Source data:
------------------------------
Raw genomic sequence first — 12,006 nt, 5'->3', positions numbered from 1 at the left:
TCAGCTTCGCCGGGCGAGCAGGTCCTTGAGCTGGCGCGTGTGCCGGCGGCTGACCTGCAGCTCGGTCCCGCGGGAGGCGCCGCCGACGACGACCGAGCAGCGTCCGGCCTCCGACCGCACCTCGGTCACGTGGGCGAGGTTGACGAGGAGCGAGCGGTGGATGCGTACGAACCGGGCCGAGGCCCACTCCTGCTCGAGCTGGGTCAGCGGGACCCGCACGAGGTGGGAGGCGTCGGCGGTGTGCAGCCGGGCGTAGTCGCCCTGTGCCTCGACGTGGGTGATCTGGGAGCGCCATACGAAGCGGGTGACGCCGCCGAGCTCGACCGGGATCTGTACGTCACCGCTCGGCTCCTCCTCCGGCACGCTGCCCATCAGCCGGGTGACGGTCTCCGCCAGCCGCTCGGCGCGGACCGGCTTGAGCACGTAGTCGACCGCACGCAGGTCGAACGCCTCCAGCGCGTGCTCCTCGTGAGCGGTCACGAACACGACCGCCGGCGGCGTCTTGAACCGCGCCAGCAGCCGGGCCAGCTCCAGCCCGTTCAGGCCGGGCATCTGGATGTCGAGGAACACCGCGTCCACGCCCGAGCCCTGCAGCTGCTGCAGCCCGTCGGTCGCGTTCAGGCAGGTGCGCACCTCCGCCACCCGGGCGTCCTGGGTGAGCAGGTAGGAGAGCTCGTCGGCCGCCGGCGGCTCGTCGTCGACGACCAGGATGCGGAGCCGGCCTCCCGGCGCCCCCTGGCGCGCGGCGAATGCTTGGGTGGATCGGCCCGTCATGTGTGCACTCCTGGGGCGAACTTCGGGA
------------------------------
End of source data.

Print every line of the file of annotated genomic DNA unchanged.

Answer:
Raw genomic sequence first — 12,006 nt, 5'->3', positions numbered from 1 at the left:
TCAGCTTCGCCGGGCGAGCAGGTCCTTGAGCTGGCGCGTGTGCCGGCGGCTGACCTGCAGCTCGGTCCCGCGGGAGGCGCCGCCGACGACGACCGAGCAGCGTCCGGCCTCCGACCGCACCTCGGTCACGTGGGCGAGGTTGACGAGGAGCGAGCGGTGGATGCGTACGAACCGGGCCGAGGCCCACTCCTGCTCGAGCTGGGTCAGCGGGACCCGCACGAGGTGGGAGGCGTCGGCGGTGTGCAGCCGGGCGTAGTCGCCCTGTGCCTCGACGTGGGTGATCTGGGAGCGCCATACGAAGCGGGTGACGCCGCCGAGCTCGACCGGGATCTGTACGTCACCGCTCGGCTCCTCCTCCGGCACGCTGCCCATCAGCCGGGTGACGGTCTCCGCCAGCCGCTCGGCGCGGACCGGCTTGAGCACGTAGTCGACCGCACGCAGGTCGAACGCCTCCAGCGCGTGCTCCTCGTGAGCGGTCACGAACACGACCGCCGGCGGCGTCTTGAACCGCGCCAGCAGCCGGGCCAGCTCCAGCCCGTTCAGGCCGGGCATCTGGATGTCGAGGAACACCGCGTCCACGCCCGAGCCCTGCAGCTGCTGCAGCCCGTCGGTCGCGTTCAGGCAGGTGCGCACCTCCGCCACCCGGGCGTCCTGGGTGAGCAGGTAGGAGAGCTCGTCGGCCGCCGGCGGCTCGTCGTCGACGACCAGGATGCGGAGCCGGCCTCCCGGCGCCCCCTGGCGCGCGGCGAATGCTTGGGTGGATCGGCCCGTCATGTGTGCACTCCTGGGGCGAACTTCGGGA